Our Blue Planet has not only fuels to offer, but also the minerals and ores that our civilization needs. Rare earth metal mines situated far away in Far Eastern countries supply us with materials essential for manufacturing one of the world's most sought-after type of goods today: electronics. Without these metals there would be no mobile devices, no computer, no batteries, no Tesla cars. How long will these deposits suffice? When will we have to replace them, and with what? How can such resources be harnessed most sensibly (for instance, by recovering such metals from gigantic heaps – not of slag, but of scrapped computer hardware, lying out there somewhere on the beaches of the less-accessible islands of the Pacific)? How little we yet know about this!
And yet, science has been effecting a certain revolution in the way we harness the natural riches of the Earth. We entered the 20th century manufacturing essentially the very same metals and alloys that had already been known in antiquity. But this state of affairs changed together with the discovery of duralumin, and nowadays we have thousands of different metals. Digital photography has relieved us from having to use silver in photochemical image-reproduction processes. We view pictures on the screens of our computers and other devices. These, in turn, require different minerals and materials in their manufacturing processes.
To invoke The Time Machine once again – we should not simply set all these issues aside for the Morlocks, the planet's future underground residents, to deal with someday. Already now, we need to know significantly more about how we are affecting the surface of the Earth. What consequences is our agriculture having? Are we managing the surface of our planet sufficiently wisely to preserve the forests and jungles – the sole producers of the oxygen we and biological life need so much? We also require better knowledge of the Earth so that we can live more safely upon it, so that we can defend ourselves better from natural phenomena playing out within our planet's crust and mantle. Continued advancements in Earth science are crucial for us to be able to build homes resistant to seismic processes and their often-tragic consequences. Greater knowledge about the Earth is also crucial for figuring out the processes by which our planetary system was first formed. It probably conceals some clues about how our planet came to have the honour of being the only blue dot in our part of the Cosmos. The scientists who spend months amidst the ice of the Arctic and Antarctic do not do so out of a desire to push the limits of human perseverance; they do it so that we will know better how to prepare to face the challenges that nature has in store for. Global warming? A new ice age? Whatever comes, we will have to know how to cope.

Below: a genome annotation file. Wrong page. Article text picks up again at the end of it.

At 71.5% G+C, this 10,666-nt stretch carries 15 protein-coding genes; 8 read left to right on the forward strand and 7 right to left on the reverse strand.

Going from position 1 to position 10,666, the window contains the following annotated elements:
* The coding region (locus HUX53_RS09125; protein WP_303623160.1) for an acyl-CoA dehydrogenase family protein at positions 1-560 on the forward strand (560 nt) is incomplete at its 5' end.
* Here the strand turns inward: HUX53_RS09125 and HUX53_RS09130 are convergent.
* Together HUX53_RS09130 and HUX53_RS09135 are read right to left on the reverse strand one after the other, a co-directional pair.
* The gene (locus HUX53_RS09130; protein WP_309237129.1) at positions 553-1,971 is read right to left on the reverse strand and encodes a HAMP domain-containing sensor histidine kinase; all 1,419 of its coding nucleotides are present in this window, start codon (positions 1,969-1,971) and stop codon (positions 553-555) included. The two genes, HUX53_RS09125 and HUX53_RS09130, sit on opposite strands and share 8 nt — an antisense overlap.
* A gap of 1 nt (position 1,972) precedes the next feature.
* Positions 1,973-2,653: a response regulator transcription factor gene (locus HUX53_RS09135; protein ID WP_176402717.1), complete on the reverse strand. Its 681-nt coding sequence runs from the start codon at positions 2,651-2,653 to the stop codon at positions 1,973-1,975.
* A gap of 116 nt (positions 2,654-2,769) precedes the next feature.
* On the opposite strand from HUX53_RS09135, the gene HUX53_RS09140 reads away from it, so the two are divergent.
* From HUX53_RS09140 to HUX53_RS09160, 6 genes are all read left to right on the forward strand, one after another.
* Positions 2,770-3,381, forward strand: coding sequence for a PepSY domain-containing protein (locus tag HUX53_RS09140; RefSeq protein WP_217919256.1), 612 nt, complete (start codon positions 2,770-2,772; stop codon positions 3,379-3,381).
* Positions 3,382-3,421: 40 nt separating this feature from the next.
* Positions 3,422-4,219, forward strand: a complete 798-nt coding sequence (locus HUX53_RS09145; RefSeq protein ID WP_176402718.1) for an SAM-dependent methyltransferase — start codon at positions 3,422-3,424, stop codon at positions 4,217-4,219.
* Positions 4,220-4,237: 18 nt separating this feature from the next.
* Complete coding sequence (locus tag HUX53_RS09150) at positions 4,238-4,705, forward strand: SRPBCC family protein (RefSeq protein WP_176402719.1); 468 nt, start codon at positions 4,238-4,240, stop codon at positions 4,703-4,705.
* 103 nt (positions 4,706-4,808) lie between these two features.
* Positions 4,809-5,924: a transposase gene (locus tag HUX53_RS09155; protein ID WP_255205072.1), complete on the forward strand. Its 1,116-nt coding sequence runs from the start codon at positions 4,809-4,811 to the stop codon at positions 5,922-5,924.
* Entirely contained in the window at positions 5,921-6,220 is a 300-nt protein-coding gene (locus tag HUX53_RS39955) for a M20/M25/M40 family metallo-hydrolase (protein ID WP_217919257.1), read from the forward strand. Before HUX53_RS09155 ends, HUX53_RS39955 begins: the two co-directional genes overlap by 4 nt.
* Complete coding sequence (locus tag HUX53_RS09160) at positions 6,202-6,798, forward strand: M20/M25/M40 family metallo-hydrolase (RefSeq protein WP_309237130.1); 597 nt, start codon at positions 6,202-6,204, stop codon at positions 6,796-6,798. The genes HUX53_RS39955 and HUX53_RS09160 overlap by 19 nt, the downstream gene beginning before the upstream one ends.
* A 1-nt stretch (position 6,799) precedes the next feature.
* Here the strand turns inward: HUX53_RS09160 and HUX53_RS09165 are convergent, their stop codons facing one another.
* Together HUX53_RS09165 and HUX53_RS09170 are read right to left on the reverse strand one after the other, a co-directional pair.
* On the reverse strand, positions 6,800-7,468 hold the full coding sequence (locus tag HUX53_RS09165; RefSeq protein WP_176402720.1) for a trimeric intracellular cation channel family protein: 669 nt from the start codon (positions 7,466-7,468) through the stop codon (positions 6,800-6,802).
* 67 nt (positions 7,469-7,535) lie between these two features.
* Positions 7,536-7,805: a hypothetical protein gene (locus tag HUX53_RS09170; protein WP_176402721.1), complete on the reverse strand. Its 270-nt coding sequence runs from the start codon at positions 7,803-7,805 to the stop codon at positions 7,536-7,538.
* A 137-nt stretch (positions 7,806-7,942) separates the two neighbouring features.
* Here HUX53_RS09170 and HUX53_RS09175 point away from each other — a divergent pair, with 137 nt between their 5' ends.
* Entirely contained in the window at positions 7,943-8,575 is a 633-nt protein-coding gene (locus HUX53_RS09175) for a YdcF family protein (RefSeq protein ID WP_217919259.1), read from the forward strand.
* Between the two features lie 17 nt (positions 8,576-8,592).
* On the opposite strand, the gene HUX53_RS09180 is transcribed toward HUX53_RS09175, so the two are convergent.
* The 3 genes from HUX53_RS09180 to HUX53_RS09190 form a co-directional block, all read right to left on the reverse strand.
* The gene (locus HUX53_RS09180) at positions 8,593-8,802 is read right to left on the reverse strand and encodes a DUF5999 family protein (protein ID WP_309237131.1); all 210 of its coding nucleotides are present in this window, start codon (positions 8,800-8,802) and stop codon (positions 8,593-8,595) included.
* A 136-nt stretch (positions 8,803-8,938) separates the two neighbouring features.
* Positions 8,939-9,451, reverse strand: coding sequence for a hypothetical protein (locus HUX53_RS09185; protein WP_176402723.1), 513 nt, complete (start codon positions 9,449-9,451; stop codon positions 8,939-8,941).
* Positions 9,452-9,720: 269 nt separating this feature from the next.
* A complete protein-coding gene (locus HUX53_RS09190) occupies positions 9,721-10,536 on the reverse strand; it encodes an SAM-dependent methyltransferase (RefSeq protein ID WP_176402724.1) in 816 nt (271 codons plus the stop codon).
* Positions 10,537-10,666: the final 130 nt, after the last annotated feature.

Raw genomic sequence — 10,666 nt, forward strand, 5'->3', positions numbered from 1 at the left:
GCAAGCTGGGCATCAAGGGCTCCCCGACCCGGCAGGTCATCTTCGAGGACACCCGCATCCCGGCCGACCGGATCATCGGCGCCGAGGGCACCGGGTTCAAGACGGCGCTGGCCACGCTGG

All this is why we have dedicated the upcoming Science Picnic to our understanding of the Earth. How much do we really know about its surface, about its insides? How are we putting that knowledge to use? How are we taking care of our planet, and how are we devastating it? What good things and bad things can we expect in return? When visiting the next Science Picnic, you will learn about many new facts, without an awareness of which we humans would essentially be merely uninvited guests on the Earth's surface. But once we do realize certain things, we can feel like the stewards of this tiny blue dot – the only spacecraft we have to carry us through the cold, dark, and very unfriendly Cosmos. We need to learn how to take care of our ship and to use it as well as we can, through the many thousands of years until the Sun eventually destroys our planetary system. Then, we will have to know how to move elsewhere. Just think about how much more knowledge it will be necessary for us to have amassed by then, to be able choose a good new Earth.
See you at the 21st Science Picnic!
Prof. Łukasz A. Turski